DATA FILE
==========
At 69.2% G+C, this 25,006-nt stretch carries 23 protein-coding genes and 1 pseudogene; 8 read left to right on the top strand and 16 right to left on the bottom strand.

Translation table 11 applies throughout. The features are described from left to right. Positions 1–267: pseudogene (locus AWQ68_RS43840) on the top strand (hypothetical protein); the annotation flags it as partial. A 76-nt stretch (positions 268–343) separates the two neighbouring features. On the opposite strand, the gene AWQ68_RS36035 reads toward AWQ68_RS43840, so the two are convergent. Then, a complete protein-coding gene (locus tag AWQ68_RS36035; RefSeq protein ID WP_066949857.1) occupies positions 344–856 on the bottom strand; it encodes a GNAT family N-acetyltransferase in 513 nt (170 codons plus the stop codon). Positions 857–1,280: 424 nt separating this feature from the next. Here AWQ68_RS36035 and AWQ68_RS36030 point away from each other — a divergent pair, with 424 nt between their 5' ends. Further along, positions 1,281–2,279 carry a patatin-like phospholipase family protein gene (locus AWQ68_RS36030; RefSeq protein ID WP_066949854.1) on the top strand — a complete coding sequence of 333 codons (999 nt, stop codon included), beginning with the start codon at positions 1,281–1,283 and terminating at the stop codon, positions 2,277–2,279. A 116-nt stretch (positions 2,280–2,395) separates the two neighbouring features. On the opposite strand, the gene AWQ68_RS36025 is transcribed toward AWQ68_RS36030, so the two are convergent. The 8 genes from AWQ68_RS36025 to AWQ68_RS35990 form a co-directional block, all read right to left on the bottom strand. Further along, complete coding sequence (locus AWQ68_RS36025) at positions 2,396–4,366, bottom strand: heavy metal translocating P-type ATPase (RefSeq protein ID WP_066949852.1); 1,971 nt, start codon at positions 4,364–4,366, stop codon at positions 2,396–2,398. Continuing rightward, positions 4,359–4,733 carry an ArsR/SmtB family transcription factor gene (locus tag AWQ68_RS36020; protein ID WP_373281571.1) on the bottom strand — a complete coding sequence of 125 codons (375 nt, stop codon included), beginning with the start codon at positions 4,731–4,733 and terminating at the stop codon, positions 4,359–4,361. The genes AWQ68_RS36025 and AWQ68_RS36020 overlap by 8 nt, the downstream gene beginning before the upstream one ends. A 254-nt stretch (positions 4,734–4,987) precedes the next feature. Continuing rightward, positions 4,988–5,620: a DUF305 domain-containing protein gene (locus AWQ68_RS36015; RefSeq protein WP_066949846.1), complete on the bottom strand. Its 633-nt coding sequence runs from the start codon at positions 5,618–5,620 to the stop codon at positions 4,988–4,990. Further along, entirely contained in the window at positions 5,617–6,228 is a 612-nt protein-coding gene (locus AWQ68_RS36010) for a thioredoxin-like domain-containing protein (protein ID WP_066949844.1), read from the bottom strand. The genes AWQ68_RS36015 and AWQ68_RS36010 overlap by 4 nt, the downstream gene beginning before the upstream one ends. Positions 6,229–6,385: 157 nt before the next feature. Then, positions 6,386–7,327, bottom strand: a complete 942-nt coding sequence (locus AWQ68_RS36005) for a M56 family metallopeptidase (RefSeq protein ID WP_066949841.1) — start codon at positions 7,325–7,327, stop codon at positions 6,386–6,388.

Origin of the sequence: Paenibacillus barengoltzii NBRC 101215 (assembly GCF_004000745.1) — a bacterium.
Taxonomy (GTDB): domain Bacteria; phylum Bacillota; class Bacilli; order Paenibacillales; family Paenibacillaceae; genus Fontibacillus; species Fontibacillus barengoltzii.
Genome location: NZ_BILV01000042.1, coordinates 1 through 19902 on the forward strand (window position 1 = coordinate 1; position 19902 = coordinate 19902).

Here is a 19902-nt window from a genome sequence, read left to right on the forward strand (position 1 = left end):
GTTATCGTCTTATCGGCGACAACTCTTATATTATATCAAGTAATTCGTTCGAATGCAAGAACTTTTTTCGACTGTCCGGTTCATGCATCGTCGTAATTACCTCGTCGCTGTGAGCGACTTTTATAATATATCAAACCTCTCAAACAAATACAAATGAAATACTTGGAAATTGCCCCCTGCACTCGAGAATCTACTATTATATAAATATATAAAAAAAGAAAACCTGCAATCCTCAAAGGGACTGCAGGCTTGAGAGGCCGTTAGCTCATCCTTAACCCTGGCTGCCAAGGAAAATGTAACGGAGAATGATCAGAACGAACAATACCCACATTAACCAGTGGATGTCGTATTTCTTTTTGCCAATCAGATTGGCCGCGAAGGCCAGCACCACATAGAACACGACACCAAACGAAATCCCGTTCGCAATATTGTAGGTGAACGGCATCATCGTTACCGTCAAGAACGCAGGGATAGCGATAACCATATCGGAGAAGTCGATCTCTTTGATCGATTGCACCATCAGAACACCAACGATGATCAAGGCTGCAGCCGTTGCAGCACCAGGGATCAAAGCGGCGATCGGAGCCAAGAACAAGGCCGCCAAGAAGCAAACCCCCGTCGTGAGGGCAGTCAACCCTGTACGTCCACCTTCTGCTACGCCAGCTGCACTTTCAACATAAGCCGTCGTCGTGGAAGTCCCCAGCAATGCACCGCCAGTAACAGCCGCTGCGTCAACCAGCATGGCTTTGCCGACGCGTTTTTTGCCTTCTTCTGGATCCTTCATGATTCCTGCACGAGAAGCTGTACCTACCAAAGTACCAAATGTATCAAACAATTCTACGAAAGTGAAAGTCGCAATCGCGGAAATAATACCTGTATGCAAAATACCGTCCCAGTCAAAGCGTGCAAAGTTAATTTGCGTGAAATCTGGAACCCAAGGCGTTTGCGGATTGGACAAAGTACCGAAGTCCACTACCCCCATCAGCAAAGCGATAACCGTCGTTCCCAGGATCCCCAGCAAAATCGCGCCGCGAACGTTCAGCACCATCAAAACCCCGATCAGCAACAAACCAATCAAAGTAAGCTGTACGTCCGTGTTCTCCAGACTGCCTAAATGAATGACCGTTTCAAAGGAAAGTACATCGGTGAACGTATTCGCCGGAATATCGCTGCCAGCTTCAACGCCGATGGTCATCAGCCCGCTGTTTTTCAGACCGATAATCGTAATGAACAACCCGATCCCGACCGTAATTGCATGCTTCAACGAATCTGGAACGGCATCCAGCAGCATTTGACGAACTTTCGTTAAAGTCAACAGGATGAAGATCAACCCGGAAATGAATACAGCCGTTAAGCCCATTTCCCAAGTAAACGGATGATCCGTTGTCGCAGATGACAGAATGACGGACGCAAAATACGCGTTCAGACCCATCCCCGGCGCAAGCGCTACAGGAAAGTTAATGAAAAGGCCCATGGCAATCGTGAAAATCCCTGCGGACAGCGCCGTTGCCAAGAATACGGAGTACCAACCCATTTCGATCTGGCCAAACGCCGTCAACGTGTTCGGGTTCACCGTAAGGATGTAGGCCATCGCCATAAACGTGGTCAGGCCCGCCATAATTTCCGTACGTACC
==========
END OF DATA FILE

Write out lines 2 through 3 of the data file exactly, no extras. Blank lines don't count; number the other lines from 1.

Translation table 11 applies throughout. The features are described from left to right. Positions 1–267: pseudogene (locus AWQ68_RS43840) on the top strand (hypothetical protein); the annotation flags it as partial. A 76-nt stretch (positions 268–343) separates the two neighbouring features. On the opposite strand, the gene AWQ68_RS36035 reads toward AWQ68_RS43840, so the two are convergent. Then, a complete protein-coding gene (locus tag AWQ68_RS36035; RefSeq protein ID WP_066949857.1) occupies positions 344–856 on the bottom strand; it encodes a GNAT family N-acetyltransferase in 513 nt (170 codons plus the stop codon). Positions 857–1,280: 424 nt separating this feature from the next. Here AWQ68_RS36035 and AWQ68_RS36030 point away from each other — a divergent pair, with 424 nt between their 5' ends. Further along, positions 1,281–2,279 carry a patatin-like phospholipase family protein gene (locus AWQ68_RS36030; RefSeq protein ID WP_066949854.1) on the top strand — a complete coding sequence of 333 codons (999 nt, stop codon included), beginning with the start codon at positions 1,281–1,283 and terminating at the stop codon, positions 2,277–2,279. A 116-nt stretch (positions 2,280–2,395) separates the two neighbouring features. On the opposite strand, the gene AWQ68_RS36025 is transcribed toward AWQ68_RS36030, so the two are convergent. The 8 genes from AWQ68_RS36025 to AWQ68_RS35990 form a co-directional block, all read right to left on the bottom strand. Further along, complete coding sequence (locus AWQ68_RS36025) at positions 2,396–4,366, bottom strand: heavy metal translocating P-type ATPase (RefSeq protein ID WP_066949852.1); 1,971 nt, start codon at positions 4,364–4,366, stop codon at positions 2,396–2,398. Continuing rightward, positions 4,359–4,733 carry an ArsR/SmtB family transcription factor gene (locus tag AWQ68_RS36020; protein ID WP_373281571.1) on the bottom strand — a complete coding sequence of 125 codons (375 nt, stop codon included), beginning with the start codon at positions 4,731–4,733 and terminating at the stop codon, positions 4,359–4,361. The genes AWQ68_RS36025 and AWQ68_RS36020 overlap by 8 nt, the downstream gene beginning before the upstream one ends. A 254-nt stretch (positions 4,734–4,987) precedes the next feature. Continuing rightward, positions 4,988–5,620: a DUF305 domain-containing protein gene (locus AWQ68_RS36015; RefSeq protein WP_066949846.1), complete on the bottom strand. Its 633-nt coding sequence runs from the start codon at positions 5,618–5,620 to the stop codon at positions 4,988–4,990. Further along, entirely contained in the window at positions 5,617–6,228 is a 612-nt protein-coding gene (locus AWQ68_RS36010) for a thioredoxin-like domain-containing protein (protein ID WP_066949844.1), read from the bottom strand. The genes AWQ68_RS36015 and AWQ68_RS36010 overlap by 4 nt, the downstream gene beginning before the upstream one ends. Positions 6,229–6,385: 157 nt before the next feature. Then, positions 6,386–7,327, bottom strand: a complete 942-nt coding sequence (locus AWQ68_RS36005) for a M56 family metallopeptidase (RefSeq protein ID WP_066949841.1) — start codon at positions 7,325–7,327, stop codon at positions 6,386–6,388.

Origin of the sequence: Paenibacillus barengoltzii NBRC 101215 (assembly GCF_004000745.1) — a bacterium.